An Interview with Gene Block, Chancellor of University of California, Los Angeles (UCLA): “With China’s tremendous growth in wealth and prestige, people in the U.S. want to know more about the many facets of China”.
At the Opening Ceremony of the 6th Confucius Institute Conference held in Beijing, a photo of redwood sapling from California, stepped into the limelight. It’s Dr. Gene Block, Chancellor of the University of California, Los Angeles (UCLA), who traveled from afar and brought this precious sapling to China and presented it to Madame Xu Lin, Director-General of Hanban. He said that the redwood sampling symbolizes the long-standing cooperation and friendship between UCLA and Hanban and hoped it can thrive in the garden of Hanban. He quoted a Chinese proverb: “If you are planning for 10 years, plant trees; if you are planning for 100 years, educate people.”, this is definitely identical to our educational philosophy.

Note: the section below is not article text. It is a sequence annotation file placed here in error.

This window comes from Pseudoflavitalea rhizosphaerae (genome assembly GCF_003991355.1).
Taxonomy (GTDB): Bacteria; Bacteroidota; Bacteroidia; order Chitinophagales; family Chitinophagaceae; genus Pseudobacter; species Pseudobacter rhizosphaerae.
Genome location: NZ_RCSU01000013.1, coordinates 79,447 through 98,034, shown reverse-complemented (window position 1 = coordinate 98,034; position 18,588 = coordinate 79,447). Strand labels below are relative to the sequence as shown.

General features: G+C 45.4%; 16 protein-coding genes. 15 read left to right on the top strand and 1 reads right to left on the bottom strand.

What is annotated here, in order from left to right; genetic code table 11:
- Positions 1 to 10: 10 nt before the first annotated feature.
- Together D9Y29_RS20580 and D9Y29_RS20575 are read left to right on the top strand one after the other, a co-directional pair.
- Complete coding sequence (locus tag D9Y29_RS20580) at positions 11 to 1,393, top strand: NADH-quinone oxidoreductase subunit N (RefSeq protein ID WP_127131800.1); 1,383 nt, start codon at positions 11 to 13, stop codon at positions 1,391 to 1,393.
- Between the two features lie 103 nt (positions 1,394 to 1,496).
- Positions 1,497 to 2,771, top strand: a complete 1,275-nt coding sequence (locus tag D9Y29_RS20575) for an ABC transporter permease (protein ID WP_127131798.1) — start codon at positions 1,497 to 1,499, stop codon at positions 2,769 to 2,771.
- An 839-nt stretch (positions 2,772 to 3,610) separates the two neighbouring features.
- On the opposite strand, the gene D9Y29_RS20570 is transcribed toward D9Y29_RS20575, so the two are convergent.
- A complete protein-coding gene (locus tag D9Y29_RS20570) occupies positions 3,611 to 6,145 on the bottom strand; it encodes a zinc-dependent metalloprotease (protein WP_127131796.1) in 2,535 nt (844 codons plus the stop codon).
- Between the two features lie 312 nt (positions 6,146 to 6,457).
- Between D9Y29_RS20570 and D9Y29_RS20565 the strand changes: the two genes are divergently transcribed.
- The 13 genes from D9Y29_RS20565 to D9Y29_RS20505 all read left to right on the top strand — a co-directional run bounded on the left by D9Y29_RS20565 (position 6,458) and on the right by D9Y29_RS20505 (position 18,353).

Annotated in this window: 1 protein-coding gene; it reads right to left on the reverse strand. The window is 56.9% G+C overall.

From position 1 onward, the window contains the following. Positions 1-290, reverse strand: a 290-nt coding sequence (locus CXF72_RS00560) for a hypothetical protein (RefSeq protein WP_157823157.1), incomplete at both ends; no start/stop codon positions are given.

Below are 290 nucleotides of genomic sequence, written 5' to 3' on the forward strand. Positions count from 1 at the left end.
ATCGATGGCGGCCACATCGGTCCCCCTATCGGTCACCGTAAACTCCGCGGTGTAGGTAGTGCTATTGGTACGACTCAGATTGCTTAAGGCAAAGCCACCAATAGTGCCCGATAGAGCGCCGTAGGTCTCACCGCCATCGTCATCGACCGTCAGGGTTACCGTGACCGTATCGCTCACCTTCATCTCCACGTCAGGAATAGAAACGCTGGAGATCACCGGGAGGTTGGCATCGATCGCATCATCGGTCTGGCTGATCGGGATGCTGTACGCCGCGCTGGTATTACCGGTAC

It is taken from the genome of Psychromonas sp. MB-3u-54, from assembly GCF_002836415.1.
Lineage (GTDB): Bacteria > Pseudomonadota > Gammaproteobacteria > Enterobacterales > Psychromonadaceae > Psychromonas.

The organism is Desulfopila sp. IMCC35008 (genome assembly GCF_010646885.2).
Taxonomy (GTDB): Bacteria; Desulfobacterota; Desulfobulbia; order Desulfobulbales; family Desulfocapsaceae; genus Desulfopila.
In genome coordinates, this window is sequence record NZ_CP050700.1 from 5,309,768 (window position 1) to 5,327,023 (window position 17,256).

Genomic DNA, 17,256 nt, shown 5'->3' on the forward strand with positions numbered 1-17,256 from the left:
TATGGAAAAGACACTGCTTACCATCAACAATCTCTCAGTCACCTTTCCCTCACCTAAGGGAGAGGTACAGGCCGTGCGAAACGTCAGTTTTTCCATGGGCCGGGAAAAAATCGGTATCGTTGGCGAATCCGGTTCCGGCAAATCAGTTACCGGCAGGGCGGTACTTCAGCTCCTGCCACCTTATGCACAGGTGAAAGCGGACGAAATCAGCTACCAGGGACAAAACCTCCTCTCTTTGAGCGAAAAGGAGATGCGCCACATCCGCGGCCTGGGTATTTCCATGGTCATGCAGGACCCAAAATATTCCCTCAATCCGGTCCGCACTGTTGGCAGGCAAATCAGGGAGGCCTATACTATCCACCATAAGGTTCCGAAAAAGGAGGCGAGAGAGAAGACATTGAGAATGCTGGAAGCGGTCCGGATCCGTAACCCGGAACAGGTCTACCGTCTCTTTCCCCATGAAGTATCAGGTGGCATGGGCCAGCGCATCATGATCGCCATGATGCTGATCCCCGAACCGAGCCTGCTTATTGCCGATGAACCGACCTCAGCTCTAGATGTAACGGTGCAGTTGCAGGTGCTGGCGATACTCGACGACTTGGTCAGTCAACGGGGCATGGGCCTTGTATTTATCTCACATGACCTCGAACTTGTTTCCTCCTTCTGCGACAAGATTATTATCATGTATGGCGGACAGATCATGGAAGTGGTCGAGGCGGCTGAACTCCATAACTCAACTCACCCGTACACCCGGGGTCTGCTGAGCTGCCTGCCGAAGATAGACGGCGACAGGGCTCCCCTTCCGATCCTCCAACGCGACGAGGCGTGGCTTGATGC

As an outstanding expert in neurobiology, Dr. Gene Block serves as the Chancellor of the University of California, Los Angeles – a well-known public university in the United States and he has been committed to Sino-US cultural exchanges.
UCLA is the first university in southern California that hosts Confucius Institute. Dr. Gene Block has witnessed the development and thriving of the Confucius Institute in person and has visited China for many times. During the 6th Confucius Institute Conference held in December 2011, Dr. Gene Block gave an exclusive interview to the Editorial Office of Confucius Institute with great pleasure, sharing his unique educational philosophy and insights with us.